by Marjorie Steele, Editor for IQS
Unless your facility manufactures AGVs, cars or other large equipment, your products are very likely stacked and shipped to distribution centers on pallets. Until the last few decades, the vast majority of pallets were made from wood, which was the material of choice for three main reasons: 1) it’s inexpensive, 2) it’s easily constructed and 3) it’s easily disposed of.
Environmentalists have raised concerns over the short lifespan of wooden pallets, noting that wood is perhaps TOO convenient for manufacturers and distributors to use, as many wooden pallets only make 5 trips before being reprocessed, recycled or, most commonly, tossed in a landfill. Manufacturers and distributors can afford wooden pallets’ short lifespan because the material is so inexpensive.
Enter plastic pallets. Costing several times as much per unit as wooden pallets, plastic pallets offer several advantages over their organic counterparts, including longer lifespan, sanitation and recyclability. Let’s take a comparative look at wooden and plastic pallets’ performance.
|Plastic Pallets||Wooden Pallets|
|Average Lifespan||100 trips||5-25 trips|
|Impact Resistance||Mid to High||Low to Mid|
|Maintenance Requirements||Mid to Low||Mid to High|
|Insect Infestation Susceptibility||Low||High|
Particularly for food, beverage and delicate product shipping, plastic pallets are an obvious choice given these capabilities. Plastic pallets can be branded or embedded with a tracking chip so that the original purchaser can recoup his or her original investment. ROI on plastic pallets is much higher than on wooden pallets due to lifespan, and wooden pallets can develop splinters and protruding nails which damage products and/or handlers.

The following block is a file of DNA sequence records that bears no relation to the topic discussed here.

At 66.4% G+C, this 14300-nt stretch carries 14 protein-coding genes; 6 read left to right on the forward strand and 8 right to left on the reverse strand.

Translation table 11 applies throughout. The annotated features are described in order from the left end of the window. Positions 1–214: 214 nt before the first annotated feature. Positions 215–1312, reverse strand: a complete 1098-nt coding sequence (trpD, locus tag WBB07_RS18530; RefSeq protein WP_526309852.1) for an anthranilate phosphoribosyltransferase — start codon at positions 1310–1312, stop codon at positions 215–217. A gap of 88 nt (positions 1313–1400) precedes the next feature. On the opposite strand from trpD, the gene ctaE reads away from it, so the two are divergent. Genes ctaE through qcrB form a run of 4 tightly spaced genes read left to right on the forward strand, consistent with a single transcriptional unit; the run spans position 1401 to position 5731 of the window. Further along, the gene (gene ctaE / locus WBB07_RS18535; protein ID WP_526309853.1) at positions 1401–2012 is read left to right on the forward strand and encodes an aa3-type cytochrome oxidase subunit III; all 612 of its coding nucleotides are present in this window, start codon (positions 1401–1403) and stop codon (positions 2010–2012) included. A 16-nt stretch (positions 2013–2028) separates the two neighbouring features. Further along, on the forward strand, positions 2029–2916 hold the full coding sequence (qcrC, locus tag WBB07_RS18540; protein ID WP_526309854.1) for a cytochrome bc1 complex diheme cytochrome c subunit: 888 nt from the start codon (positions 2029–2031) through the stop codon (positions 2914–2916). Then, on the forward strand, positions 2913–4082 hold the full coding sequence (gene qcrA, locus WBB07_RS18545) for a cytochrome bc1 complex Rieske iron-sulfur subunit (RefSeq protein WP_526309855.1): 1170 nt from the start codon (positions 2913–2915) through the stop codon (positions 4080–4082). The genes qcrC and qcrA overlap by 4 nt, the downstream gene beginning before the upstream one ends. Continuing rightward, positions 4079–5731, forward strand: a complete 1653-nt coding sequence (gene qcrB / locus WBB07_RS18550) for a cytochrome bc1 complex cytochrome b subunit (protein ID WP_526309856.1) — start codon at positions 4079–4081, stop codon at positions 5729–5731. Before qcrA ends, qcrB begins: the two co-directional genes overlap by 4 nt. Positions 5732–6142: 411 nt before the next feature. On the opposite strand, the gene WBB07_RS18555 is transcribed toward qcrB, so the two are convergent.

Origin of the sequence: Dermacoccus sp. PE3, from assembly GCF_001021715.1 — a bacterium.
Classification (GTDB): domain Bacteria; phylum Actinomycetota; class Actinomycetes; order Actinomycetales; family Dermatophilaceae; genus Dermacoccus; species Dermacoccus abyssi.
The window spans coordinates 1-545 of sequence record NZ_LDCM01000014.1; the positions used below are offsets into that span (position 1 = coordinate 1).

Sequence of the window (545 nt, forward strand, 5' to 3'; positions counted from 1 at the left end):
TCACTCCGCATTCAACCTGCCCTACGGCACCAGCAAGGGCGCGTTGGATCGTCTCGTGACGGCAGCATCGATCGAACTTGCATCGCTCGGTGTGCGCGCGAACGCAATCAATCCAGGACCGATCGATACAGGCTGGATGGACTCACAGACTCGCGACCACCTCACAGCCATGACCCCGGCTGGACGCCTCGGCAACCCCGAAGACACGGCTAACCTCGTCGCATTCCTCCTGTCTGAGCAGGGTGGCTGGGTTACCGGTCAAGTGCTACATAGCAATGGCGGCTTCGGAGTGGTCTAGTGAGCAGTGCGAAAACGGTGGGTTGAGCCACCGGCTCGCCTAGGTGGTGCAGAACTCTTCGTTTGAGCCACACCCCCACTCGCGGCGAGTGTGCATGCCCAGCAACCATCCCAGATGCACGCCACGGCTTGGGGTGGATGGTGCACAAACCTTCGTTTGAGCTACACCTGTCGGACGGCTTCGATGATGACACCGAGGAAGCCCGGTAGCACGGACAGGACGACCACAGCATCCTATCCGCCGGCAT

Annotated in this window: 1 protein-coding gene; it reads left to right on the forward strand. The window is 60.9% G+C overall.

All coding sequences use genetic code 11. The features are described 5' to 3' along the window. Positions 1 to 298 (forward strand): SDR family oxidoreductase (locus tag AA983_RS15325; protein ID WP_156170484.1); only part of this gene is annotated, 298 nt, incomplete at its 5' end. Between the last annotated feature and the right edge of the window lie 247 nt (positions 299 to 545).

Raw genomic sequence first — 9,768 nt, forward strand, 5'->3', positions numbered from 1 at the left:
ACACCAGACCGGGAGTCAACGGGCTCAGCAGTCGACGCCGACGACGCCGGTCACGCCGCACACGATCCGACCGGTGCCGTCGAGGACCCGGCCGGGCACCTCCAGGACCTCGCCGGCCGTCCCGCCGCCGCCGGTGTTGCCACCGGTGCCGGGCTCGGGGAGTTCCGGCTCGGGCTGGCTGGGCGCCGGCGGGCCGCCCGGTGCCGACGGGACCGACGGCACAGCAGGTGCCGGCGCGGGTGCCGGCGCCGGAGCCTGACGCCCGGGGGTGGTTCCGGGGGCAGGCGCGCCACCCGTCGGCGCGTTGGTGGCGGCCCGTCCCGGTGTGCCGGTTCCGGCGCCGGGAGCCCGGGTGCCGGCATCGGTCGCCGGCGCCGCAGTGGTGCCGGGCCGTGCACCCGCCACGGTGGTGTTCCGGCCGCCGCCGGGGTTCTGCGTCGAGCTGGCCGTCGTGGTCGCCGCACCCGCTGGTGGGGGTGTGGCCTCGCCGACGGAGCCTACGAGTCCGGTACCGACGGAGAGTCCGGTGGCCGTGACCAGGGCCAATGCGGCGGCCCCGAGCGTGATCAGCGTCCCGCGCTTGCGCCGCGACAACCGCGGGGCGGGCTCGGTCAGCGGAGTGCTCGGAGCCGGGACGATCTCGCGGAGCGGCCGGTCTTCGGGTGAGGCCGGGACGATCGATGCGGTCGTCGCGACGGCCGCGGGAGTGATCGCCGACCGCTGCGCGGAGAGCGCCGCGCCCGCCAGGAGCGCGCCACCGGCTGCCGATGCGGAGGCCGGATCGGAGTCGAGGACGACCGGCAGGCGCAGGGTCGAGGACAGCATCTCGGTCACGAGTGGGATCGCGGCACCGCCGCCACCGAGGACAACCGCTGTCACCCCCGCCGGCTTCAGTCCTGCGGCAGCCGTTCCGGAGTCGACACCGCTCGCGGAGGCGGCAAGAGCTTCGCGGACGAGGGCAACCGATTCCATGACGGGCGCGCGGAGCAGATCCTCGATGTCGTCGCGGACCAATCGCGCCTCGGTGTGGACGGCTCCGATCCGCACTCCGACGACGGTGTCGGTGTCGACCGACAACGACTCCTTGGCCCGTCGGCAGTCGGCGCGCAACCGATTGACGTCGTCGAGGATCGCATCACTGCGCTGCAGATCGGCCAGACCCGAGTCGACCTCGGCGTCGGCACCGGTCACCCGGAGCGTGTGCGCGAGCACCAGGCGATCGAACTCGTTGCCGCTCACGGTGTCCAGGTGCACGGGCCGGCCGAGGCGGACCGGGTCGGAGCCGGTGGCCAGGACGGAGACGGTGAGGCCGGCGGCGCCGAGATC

However, environmentalists have recently raised several points in this debate which help to even the scale. While it’s true that some wooden pallet manufacturers use timber from virgin forests and hardwood trees, most use lumberyard scrap. Damaged wooden pallets are commonly recycled, used to repair other damaged pallets, used as fuel for industrial processes or remanufactured into wood flooring. Surprisingly enough, wooden pallets have far higher fire safety ratings than plastic pallets which, although more difficult to ignite, burn hotter and spread fire through melted polymers which release harmful toxins into the air as they burn.
For this reason, federal regulations regarding facility fire codes are more strict for plastic pallet storage than for wooden pallet storage. Plastic pallet manufacturers have attempted to work around this by treating pallets with deca-bromine, a chemical which quickly degrades into a dangerous toxin. Several countries and states have banned deca-bromine, and many manufacturers have ceased to treat pallets with deca-bromine due to health and environmental concerns, but distinguishing between treated and non-treated pallets once they have left the manufacturer is difficult.
Let’s take a look at how plastic pallets and wooden pallets compare in regards to environmental sustainability, worker and facility safety.
|Plastic Pallets||Wooden Pallets|
|Fire Resistance||Low||Mid to High|
|Regulation/Facility Safety Costs||Mid||Low|
|Chemical/Toxin Health Risks||Mid to High||Low to Mid|
It’s interesting to see that wooden pallets do not pose nearly as high environmental and fire safety risks as is often assumed. Although plastic pallets are likely to remain the cost-effective choice for many applications, it’s possible that wooden pallets still have a place in the manufacturing and distribution industries.